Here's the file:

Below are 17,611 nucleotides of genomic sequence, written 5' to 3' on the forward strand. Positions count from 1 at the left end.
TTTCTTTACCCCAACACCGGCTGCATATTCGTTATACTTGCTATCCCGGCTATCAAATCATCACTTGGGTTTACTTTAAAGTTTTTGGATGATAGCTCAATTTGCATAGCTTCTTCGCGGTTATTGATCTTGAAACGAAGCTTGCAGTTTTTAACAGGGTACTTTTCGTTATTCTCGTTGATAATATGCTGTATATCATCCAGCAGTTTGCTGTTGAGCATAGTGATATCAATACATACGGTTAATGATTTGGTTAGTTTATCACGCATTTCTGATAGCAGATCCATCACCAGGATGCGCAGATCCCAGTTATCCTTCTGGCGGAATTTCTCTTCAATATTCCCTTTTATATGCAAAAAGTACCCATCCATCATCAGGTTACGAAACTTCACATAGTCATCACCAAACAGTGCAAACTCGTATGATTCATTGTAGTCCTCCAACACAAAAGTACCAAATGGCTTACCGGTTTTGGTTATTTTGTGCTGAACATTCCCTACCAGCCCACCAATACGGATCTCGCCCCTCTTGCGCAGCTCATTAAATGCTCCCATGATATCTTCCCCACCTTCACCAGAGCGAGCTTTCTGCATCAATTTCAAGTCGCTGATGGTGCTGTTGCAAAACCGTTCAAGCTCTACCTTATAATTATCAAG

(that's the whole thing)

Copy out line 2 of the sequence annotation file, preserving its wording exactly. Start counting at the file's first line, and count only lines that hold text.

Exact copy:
TTTCTTTACCCCAACACCGGCTGCATATTCGTTATACTTGCTATCCCGGCTATCAAATCATCACTTGGGTTTACTTTAAAGTTTTTGGATGATAGCTCAATTTGCATAGCTTCTTCGCGGTTATTGATCTTGAAACGAAGCTTGCAGTTTTTAACAGGGTACTTTTCGTTATTCTCGTTGATAATATGCTGTATATCATCCAGCAGTTTGCTGTTGAGCATAGTGATATCAATACATACGGTTAATGATTTGGTTAGTTTATCACGCATTTCTGATAGCAGATCCATCACCAGGATGCGCAGATCCCAGTTATCCTTCTGGCGGAATTTCTCTTCAATATTCCCTTTTATATGCAAAAAGTACCCATCCATCATCAGGTTACGAAACTTCACATAGTCATCACCAAACAGTGCAAACTCGTATGATTCATTGTAGTCCTCCAACACAAAAGTACCAAATGGCTTACCGGTTTTGGTTATTTTGTGCTGAACATTCCCTACCAGCCCACCAATACGGATCTCGCCCCTCTTGCGCAGCTCATTAAATGCTCCCATGATATCTTCCCCACCTTCACCAGAGCGAGCTTTCTGCATCAATTTCAAGTCGCTGATGGTGCTGTTGCAAAACCGTTCAAGCTCTACCTTATAATTATCAAG